Do you draw inspiration for your characters from real life? Any fun stories you could share?
[S.L.] Nope. I must be an odd author since none of my characters are actually based—even loosely—on actual people. I will put parts of myself into characters, but not parts of other people. I don’t really know why.
[K.] I take certain mannerisms from people I observe randomly every once in a while, but I don’t actually base characters on real people that I know. I draw inspiration from everyday events and everyday people, but it’s a general bank of knowledge that those details go into.
What do you find the hardest part of writing?
[S.L.] Ending a story. It’s not hard to find the ending, it’s just hard to *write* the ending. I tend to not want the story to be over. I don’t like leaving characters I’ve fallen for behind, and so I usually drag my feet when we reach the last few chapters of a story we’re working on.
[K.] I have the most difficulty with beginnings. It’s that first thousand words or so that are supposed to really grab the reader; those are the words that always seem to stick in my proverbial throat. I tend to have to rewrite my beginnings several times before I’m happy.
Name one thing that your readers would be surprised to know about you.
[S.L] Hmm. I like ghost stories, horror novels, and scary films, but I can’t stand slasher flicks or torture porn.
[K.] I really dislike dogs. It’s nearly one of those irrational fears, but my heart-rate goes up when they’re all excited and jumpy around me, especially if they’re big dogs. I’m just kinda terrified of them. On the other hand, I adore cats.
Do you have a guilty pleasure?
[S.L.] Anita Blake books. It’s like a train wreck I just can’t look away from.
[K.] Cookies. I love cookies, and I tend to indulge quite often, especially when I feel I need a sugar boost while working my day job.
What do you need before you start writing? Anything that is just a must have or the creative juice don’t flow?
[S.L.] A strong cup of English Breakfast tea with plenty of whole milk and sugar. I need that caffeine jolt most of the time or my brain just sputters aimlessly.
[K.] I actually don’t have anything in particular that gets me into the mood. Perhaps a little conversation ahead of time, just to remind myself where I am and where I’m going. S.L. usually provides enough of that, or I can go back into instant messenger archives to read up a little bit before we dive back into a given manuscript.
Does music influence your writing? If so, do any of your stories have a theme song?
[S.L.] It oftentimes sparks ideas. Usually a chorus or a line or two will cause a story to form in my head. Right now, none of our current releases have any theme songs, at least, not that I’ve assigned them. Some of our unreleased stories do, though.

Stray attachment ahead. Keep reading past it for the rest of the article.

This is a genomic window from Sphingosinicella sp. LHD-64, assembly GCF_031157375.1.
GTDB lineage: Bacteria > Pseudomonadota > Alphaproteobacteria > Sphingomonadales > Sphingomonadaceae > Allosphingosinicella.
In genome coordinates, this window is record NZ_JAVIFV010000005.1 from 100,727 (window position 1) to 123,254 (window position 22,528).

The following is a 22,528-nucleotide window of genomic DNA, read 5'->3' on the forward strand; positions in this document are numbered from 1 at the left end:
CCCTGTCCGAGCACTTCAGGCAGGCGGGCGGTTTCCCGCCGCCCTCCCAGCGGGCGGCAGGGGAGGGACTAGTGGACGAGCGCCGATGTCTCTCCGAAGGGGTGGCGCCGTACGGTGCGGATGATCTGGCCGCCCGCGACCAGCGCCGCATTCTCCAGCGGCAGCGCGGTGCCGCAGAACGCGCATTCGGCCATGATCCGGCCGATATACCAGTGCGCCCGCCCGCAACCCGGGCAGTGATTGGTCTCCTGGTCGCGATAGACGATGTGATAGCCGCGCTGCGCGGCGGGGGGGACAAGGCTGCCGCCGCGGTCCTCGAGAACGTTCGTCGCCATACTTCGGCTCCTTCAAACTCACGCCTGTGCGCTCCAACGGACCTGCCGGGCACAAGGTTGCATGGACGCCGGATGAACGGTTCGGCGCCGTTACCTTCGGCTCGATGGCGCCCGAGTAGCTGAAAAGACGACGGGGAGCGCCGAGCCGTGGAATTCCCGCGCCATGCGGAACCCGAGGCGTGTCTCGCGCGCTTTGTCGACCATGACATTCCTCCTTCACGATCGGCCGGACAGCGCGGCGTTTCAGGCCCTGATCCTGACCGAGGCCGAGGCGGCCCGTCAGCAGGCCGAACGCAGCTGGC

[K.] We both tend to not listen to music while writing, since we find it distracting, but when we hit difficult scenes, we’ll sometimes break to pump ourselves up with an inspiring song before continuing.
If your story was optioned for a movie, who would play your characters?
[S.L.] I’m not sure, actually. I’d probably want to cast obscure actors for Oneiros. I’m far more interested in new talent and no using big name actors, especially since I tend to write M/M stuff.
[K.] Since my story, Surrender, is a contemporary BDSM piece, I would definitely have to cast relatively unknown actors. Travis would preferably be an actor with Native American blood, though. I actually pictured him as being of Iroquois descent.
How old were you when you read your first romance book?
[S.L.] I was thirteen. It was one of the Harlequin lines. My mother and grandmother read them a lot, and I wasn’t allowed to. But, I remember vividly being alone in the house and finding one on a table and picking it up to read it. I don’t remember the title, but I remember how shocked I was to read the hero masturbating in the shower.
[K.] I can’t remember the exact time, but I remember I was on vacation with my family, so it was in my early teens. We had rented a cabin of some sort or were at a bed and breakfast. There were books already there, and I remember picking it up and opening to a random page, which happened to be one of those sex scenes that has crazy euphemisms for genitalia.
If you still have one of those pesky day jobs what is it?
[S.L.] I am lucky enough to write and publish full time thanks to my partner having a job he loves.
[K.] I’m a massage therapist, but I’d hardly consider it a pesky day job. I love it! It’s the perfect complement job to my writing, since it’s a very interpersonal job that is physically expressive and makes me feel like I’m easing the pains of others.
What are you currently working on, and what else is in the wings?
[S.L.] Right now, we’re working on a non-erotic, mainstream novel called 312 Days, as well as putting the finishing touches on Rachmaninoff, a M/M vampire story that will be available December 1st. In March, we’ll be releasing Catalyst, a contemporary M/M BDSM novel. We have several releases planned for 2011, including some more vampire stories, a western romance, and a contemporary polyamory novel, among other things.
[K.] We will also be offering two anthologies in the summer of 2011. Wild Passions is a M/M anthology of anthropomorphic characters while Daughters of Artemis is a F/F anthology showcasing werewolves and the concept of the ‘alpha female’. For more information on submissions for those anthologies, feel free to check out the Storm Moon Press website at www.stormmoonpress.com.
What is your reaction to people who say one of the following…”Oh you write romance, I thought you were a real writer”, “Romance isn’t a real writing career” or the ever popular “Oh, one of those books”.
[S.L.] I tend to shrug it off. I have far better things to do than argue with people who view my romance writing as frivolous or pornography. I know better, and so do my readers.
[K.] I also don’t tend to get into arguments over it, but it’s usually clear by my expression that I don’t like my hard work being brushed off. *laughs* If the last of those comments comes up, I can follow it with, “Yep. Buy my book and read it. Then you can tell me how much you hate it.” I’m a shameless self-promoter.
Where can readers find you?
S.L. Armstrong can be found at
@peachesnjasmin on Twitter.
K.Piet can be found at
@yventide on Twitter.
The press can be found at
http://on.fb.me/9s3ybl on Facebook
@stormmoonpress on Twitter.
And for the silly side – What is your favorite type of chocolate?
[S.L.] I am a huge fan of 56% dark chocolate, preferably Valrohna chocolate.
[K.] Definitely dark chocolate between 55% and 75%. I especially like Chocolove’s 55% with raspberry bits in it. Yum!
We’d like to thank Tanya and Joyfully Reviewed for this opportunity!